It’s spring. Oh, not on the calendar quite yet, but I know it’s spring because I have bug bites. I raked my flower beds last weekend and came inside with a dozen or so tiny yet interminably itchy bug bites. Trust me, when the first mosquito hatches this year, it will find me. I once got bitten inside a grocery store. If there’s a biting insect in the vicinity, it will find me. Which must mean I’m sweet, right? (Ha!)
Do you know CORA? No, not someone’s long lost great-aunt— CORA is the Colorado Open Records Act, which in the spirit of open government, requires that most public records be made available to the public upon request. CORA was formalized in 1969 and amended in 1996.
Senate Bill 17-040, currently up for debate, is intended to bring CORA into the digital age, clarifying the public’s right to digitized government records in useful format. Some government agencies force people who request records to review them in person, on paper. Others have electronic records available only in formats that are difficult to search and understand.
Amendments to the bill address concerns about personal privacy, cyber security and safety and security of people. The bill passed the Senate Appropriations Committee Tuesday with a 4-3 vote.
This isn’t just a bill for journalists, this is a bill for every citizen. As governments transition—along with the rest of us—to digitized records, it’s important that those records continue to be available and accessible to the public. SB-40 doesn’t change which records are open to the public, it just makes sure those records that are digitized are easily available to the public.
In the majority of cases, particularly in local government and special districts (which are also subject to open meetings and records laws), public access to agendas, minutes, workshops and so forth is welcomed and encouraged.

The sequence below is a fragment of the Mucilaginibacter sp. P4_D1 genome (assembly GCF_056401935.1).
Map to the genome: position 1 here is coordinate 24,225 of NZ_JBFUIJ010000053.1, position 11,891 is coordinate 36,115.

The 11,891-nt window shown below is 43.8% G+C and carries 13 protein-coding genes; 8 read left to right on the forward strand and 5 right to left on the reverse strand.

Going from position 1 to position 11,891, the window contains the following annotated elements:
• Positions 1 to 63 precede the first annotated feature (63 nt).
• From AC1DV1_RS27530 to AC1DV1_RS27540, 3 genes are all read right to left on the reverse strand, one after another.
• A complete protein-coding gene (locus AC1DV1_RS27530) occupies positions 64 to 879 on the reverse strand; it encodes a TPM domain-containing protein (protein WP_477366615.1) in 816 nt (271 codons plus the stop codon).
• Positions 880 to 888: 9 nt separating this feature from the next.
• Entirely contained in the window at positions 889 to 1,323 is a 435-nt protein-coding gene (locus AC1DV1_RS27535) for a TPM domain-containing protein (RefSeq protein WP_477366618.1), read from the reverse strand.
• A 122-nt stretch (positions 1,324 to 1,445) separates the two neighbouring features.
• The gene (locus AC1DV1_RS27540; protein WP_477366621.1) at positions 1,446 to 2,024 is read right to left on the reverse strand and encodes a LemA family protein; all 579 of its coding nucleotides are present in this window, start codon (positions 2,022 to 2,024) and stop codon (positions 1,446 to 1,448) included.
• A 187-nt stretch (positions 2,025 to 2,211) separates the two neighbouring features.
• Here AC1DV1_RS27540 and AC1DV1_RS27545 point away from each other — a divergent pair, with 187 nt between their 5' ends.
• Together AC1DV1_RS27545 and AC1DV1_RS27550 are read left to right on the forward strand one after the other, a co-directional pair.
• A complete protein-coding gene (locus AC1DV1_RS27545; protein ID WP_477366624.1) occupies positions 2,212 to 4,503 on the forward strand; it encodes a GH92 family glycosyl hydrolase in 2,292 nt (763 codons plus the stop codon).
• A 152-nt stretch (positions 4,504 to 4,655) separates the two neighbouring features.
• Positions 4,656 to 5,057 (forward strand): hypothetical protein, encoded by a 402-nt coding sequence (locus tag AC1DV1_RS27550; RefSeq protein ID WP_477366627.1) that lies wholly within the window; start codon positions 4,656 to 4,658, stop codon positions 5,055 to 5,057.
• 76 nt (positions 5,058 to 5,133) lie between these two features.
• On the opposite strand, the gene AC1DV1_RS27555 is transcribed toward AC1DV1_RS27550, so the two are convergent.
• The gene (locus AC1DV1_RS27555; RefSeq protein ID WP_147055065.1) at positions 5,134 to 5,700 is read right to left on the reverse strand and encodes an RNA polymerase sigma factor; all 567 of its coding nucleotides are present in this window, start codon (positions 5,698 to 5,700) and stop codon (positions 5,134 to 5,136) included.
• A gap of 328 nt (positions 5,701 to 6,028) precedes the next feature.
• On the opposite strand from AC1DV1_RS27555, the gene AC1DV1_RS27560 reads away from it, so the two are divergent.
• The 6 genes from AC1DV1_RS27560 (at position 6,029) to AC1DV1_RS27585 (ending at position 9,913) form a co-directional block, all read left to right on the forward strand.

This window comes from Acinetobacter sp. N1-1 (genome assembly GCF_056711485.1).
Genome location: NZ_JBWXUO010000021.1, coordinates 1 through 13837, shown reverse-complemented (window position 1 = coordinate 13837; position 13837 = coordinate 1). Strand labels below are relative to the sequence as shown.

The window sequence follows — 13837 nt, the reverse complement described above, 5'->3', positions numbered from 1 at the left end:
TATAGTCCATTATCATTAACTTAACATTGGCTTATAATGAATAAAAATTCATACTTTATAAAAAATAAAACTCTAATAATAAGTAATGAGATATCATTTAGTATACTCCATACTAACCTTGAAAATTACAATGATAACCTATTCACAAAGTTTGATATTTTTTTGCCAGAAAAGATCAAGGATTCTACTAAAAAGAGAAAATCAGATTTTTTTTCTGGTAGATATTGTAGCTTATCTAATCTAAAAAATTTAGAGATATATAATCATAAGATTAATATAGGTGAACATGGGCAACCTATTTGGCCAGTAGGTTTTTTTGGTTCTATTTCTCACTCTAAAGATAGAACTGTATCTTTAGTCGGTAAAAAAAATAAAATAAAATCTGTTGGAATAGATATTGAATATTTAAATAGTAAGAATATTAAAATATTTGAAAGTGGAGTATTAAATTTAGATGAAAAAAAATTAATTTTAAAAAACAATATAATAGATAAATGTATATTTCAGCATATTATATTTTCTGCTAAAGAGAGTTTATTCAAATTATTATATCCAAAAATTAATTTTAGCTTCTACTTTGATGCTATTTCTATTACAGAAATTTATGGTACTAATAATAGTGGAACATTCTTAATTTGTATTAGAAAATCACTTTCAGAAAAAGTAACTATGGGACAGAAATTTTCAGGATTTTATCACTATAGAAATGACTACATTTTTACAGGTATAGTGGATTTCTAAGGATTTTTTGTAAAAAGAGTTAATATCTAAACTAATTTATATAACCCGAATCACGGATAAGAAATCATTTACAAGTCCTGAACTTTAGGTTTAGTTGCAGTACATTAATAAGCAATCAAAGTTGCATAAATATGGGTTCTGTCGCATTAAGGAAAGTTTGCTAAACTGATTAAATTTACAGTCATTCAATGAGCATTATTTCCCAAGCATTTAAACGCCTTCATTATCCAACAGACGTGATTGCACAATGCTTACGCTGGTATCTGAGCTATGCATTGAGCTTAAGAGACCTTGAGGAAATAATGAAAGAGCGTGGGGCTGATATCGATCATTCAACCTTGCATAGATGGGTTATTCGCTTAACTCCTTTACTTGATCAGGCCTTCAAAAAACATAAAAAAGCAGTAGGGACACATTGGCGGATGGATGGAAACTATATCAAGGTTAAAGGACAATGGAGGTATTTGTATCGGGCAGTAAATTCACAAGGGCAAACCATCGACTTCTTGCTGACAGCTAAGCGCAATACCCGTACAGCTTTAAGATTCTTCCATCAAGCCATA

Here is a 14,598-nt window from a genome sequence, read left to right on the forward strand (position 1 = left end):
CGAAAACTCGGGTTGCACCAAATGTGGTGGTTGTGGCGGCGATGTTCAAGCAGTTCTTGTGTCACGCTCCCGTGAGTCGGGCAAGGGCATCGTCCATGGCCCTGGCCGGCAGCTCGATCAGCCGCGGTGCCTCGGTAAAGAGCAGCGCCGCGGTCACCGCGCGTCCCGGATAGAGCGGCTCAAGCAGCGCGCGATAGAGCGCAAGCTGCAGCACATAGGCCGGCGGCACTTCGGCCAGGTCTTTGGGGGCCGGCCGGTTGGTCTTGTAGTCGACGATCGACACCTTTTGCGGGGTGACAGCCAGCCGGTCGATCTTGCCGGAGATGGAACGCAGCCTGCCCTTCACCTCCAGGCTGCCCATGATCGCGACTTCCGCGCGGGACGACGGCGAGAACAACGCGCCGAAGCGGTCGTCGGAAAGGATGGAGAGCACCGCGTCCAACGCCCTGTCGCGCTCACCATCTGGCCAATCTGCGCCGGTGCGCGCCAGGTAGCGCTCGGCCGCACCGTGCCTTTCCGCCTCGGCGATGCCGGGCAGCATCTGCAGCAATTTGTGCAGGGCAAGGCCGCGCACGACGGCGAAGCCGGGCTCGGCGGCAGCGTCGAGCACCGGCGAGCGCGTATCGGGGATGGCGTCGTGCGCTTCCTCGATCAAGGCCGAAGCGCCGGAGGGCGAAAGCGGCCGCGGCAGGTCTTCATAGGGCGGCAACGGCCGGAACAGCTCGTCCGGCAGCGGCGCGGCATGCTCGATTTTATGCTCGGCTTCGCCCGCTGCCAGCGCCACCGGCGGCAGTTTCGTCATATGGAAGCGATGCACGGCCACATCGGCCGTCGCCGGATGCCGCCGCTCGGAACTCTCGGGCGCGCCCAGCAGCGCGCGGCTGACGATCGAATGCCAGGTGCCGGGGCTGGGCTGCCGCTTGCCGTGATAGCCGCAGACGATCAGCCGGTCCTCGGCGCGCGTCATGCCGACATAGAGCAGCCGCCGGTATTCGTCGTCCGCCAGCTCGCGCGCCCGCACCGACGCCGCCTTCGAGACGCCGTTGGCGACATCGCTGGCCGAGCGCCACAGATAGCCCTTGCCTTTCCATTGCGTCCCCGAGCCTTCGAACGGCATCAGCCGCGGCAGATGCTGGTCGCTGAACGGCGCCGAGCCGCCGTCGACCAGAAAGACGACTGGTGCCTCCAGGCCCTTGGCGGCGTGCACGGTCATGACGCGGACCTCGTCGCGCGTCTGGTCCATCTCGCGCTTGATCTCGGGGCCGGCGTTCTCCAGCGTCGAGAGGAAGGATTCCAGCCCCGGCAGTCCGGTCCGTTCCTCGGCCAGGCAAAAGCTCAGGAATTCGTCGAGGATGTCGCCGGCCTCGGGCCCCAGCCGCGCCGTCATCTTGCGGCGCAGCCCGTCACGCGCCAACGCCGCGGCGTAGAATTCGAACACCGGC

When a governmental entity—on any level—questions or denies the right or role of the press or the citizenry to be present at a public meeting, that’s when rules like CORA are for our safety and protection. When a taxpayer-funded entity wants to conduct business behind closed doors, we need legislation like CORA in place. SB-40 brings a 47-year-old rule into the 21st century. Please consider expressing your support for SB-40 with our state senator, Randy Baumgardner, by phone at 303-866-5292 or email at randy.baumgardner. email@example.com. The bill is expected to go before the full state senate for debate as early as Thursday.
In response to the Rangely Facebook follower who complained about the number of posts she had to scroll through to find a particular story: We schedule all our articles to post to our website throughout the course of the week, not all at once.
Time-sensitive items are posted first. Those posts, once they “go live” are then cross-posted to Facebook and Twitter.
We have no control over when or where our posts show up on individual feeds. Facebook controls that with their mysterious algorithms.
So, if you’re looking for coverage of a particular story, instead of waiting for it to appear on Facebook, I suggest looking in the actual paper, either the print version or the e-edition, which is available on our website.
I know it’s going to snow again (current forecast says we’ll see more of the white stuff by Wednesday), but this weekend looks to be a wonderful opportunity to get outside.
Friday is St. Patrick’s Day, of course. Everyone is invited to come down to the Hugus Building at Sixth and Main for our first annual St. Pat’s Fest to celebrate spring and to raise funds for MS. Kids’ events, sponsored by the rec district, will take place from 6:30-8 p.m., followed by a dance/social from 8-11 p.m. It’s a perfect opportunity to come out of our winter shells and visit with friends and neighbors, all for a good cause!